Mr. Frazier's claims against Warden Miller will be dismissed for lack of personal participation. "Individual liability under § 1983 must be based on personal involvement in the alleged constitutional violation." Foote v. Spiegel, 118 F.3d 1416, 1423 (10th Cir. 1997). Thus, a defendant may not be held liable for the unconstitutional conduct of his or her subordinates on a theory of respondeat superior. See Ashcroft v. Iqbal, 556 U.S. 662, 676 (2009). Although a defendant can be liable in a § 1983 action based on his or her supervisory responsibilities, a claim of supervisory liability must be supported by allegations that demonstrate personal involvement, a causal connection to the constitutional violation, and a culpable state of mind. See Schneider v. City of Grand Junction Police Dept., 717 F.3d 760, 767-69 (10th Cir. 2013) (discussing standards for supervisory liability).

Mr. Frazier's vague and conclusory allegations regarding Warden Miller do not demonstrate that Warden Miller personally participated in the alleged property deprivations that Mr. Frazier contends violated his rights to due process and equal protection. Therefore, the claims against Warden Miller are legally frivolous and he will be dismissed as a party to this action.

Mr. Frazier's due process claim against the Defendants who actually participated in the alleged property deprivations is legally frivolous for the same reasons his substantially similar due process claim was dismissed in a prior lawsuit. See Frazier v. Flores, No. 13-cv-00891-LTB (D. Colo. Dec. 3, 2013), aff'd, 571 F.Appx. 673 (10th Cir. 2014). The United States Constitution guarantees due process only when a person is to be deprived of life, liberty, or property. See Templeman v. Gunter, 16 F.3d 367, 369 (10th Cir. 1994). Although Mr. Frazier alleges that he was deprived of personal property, he fails to allege facts that demonstrate he was deprived of a constitutionally protected property interest without adequate due process.

First, if the personal property that is the subject of Mr. Frazier's due process claim was contraband as prison officials determined, Mr. Frazier does not have a protected property interest. See Steffey v. Orman, 461 F.3d 1218, 1221-23 (10th Cir. 2006); Kunze v. Bertsch, 477 F.Supp.2d 1038, 1053 (D.N.D. 2007). Thus, if the personal property was contraband, Mr. Frazier is not entitled to any procedural protections under the Due Process Clause.

Second, even if Mr. Frazier is correct in arguing that the personal property was not contraband under the relevant prison regulations and that he was deprived of a constitutionally protected interest in that property, the due process claim still fails. According to Mr. Frazier's argument, the confiscation of his personal property was not authorized by prison regulations. However, "neither negligent nor intentional deprivations of property under color of state law that are random and unauthorized give rise to a § 1983 claim where the plaintiff has an adequate state remedy...." Gillihan v. Shillinger, 872 F.2d 935, 939 (10th Cir. 1989), overruled on other grounds by Clark v. Wilson, 625 F.3d 686, 691 (10th Cir. 2010); see also Hudson v. Palmer, 468 U.S. 517, 533 (1984) (holding that an unauthorized intentional deprivation of property by a state employee does not violate due process if an adequate postdeprivation remedy for the loss is available).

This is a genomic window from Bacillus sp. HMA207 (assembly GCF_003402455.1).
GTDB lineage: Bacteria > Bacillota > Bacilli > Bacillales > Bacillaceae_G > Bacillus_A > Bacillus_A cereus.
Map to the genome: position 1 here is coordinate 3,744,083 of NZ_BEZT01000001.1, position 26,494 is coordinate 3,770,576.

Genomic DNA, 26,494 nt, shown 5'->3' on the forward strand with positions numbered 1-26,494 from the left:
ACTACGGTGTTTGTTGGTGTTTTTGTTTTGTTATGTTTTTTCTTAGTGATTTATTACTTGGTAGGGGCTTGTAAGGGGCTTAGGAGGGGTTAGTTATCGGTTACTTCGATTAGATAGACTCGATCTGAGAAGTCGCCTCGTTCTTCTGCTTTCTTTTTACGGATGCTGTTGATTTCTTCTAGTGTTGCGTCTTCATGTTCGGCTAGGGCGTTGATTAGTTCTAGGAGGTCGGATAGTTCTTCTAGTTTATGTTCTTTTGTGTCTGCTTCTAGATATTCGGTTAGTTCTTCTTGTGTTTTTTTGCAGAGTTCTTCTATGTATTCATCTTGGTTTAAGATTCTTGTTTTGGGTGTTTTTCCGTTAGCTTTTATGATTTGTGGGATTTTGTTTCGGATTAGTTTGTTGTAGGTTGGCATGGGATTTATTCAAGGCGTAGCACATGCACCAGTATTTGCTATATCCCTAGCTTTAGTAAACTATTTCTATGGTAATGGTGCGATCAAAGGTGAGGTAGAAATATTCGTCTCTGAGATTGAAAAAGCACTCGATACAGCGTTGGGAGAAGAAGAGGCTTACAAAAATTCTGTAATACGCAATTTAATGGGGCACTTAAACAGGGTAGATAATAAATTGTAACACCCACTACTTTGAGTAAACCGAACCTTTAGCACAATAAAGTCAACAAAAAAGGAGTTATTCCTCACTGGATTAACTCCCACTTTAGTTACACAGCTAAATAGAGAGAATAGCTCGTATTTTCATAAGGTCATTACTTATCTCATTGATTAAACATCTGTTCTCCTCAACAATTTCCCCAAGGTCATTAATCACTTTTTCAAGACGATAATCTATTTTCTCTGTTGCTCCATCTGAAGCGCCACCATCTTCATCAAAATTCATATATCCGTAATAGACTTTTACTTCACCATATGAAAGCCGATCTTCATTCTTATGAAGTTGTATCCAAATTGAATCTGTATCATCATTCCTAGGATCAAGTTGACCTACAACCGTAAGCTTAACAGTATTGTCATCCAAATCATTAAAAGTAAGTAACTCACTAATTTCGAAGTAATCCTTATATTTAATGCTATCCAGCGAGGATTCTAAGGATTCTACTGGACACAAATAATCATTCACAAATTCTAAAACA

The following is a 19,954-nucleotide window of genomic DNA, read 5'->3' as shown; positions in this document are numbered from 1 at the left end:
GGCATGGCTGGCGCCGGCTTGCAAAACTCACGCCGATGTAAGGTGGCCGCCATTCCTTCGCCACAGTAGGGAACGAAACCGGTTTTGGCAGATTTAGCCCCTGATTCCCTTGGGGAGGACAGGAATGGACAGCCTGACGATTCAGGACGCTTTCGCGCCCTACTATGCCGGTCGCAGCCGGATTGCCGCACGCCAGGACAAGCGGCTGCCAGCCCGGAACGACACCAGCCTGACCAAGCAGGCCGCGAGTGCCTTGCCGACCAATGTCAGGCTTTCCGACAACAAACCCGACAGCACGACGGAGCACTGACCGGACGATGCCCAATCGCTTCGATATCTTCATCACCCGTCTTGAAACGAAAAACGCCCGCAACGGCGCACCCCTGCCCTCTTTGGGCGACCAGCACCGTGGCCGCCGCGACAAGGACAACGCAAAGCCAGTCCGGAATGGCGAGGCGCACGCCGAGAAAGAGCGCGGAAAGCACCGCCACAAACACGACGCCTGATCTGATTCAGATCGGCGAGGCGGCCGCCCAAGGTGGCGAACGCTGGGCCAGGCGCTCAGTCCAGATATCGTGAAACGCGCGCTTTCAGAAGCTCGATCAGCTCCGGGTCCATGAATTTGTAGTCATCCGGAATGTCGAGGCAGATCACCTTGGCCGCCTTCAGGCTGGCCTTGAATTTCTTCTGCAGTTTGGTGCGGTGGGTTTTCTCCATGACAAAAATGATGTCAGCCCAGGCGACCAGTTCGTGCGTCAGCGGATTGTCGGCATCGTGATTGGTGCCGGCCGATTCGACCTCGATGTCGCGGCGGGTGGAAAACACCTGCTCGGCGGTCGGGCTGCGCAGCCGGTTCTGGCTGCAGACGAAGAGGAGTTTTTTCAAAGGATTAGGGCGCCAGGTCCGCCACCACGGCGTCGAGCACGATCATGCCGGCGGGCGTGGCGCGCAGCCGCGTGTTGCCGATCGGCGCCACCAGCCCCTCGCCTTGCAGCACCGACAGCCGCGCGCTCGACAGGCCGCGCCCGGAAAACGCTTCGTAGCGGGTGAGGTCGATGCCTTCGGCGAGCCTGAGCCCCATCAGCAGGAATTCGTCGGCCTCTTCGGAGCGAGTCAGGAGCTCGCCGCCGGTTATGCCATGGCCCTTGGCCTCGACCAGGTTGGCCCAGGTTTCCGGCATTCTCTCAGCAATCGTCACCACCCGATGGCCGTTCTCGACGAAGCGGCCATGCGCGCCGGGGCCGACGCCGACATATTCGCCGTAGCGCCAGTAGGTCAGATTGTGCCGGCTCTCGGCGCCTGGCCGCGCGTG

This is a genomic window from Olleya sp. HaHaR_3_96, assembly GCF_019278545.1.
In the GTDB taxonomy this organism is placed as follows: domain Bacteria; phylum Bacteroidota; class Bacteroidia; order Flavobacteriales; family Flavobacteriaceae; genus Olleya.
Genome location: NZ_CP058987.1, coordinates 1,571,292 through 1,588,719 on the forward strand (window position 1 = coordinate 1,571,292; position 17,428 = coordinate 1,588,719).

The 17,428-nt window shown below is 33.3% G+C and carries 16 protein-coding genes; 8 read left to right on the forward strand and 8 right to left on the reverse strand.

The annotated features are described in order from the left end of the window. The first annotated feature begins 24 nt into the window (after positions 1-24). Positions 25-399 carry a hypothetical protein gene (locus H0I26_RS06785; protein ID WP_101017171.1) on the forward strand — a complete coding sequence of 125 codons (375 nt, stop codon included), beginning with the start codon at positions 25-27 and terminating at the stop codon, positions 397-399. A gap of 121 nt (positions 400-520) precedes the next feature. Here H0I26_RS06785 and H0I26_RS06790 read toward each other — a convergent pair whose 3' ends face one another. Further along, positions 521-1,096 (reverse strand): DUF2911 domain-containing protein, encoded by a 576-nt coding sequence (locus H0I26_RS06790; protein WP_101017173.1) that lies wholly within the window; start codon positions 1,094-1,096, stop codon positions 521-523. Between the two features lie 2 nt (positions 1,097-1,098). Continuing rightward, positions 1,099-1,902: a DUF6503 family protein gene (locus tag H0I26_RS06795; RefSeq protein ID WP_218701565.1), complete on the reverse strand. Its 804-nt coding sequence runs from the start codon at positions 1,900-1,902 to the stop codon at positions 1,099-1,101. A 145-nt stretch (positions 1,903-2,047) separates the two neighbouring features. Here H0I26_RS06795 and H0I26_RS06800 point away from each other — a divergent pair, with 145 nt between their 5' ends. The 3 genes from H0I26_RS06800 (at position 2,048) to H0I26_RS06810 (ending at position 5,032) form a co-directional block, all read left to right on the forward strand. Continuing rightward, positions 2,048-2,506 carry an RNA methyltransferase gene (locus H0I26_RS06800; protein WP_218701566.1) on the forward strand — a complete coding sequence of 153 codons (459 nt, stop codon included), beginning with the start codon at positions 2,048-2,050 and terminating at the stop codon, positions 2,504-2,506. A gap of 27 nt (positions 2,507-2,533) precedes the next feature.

A prison grievance procedure is an adequate post deprivation remedy if the grievance procedure provides a meaningful remedy. See Hudson, 468 U.S. at 536 & n.15; Williams v. Morris, 697 F.2d 1349, 1351 (10th Cir. 1982) (per curiam). According to the DOC grievance procedure, which is available on the DOC website, the definition of "remedy" includes "restoration of or restitution for property." See DOC Administrative Regulation 850-4, Grievance Procedure at III.J. Mr. Frazier does not allege facts that demonstrate the DOC grievance procedure was unresponsive or inadequate in any way. See Durre v. Dempsey, 869 F.2d 543, 548 (10th Cir. 1989) ("In order to state a [due process] claim under § 1983 [for intentional deprivation of property], a complaint must allege facts sufficient to show deprivation, in this case the lack of an adequate state remedy."). Therefore, the Court finds that the DOC grievance procedure provides a meaningful remedy with respect to Mr. Frazier's property ...


Buy This Entire Record For $7.95

Download the entire decision to receive the complete text, official citation,
docket number, dissents and concurrences, and footnotes for this case.

Learn more about what you receive with purchase of this case.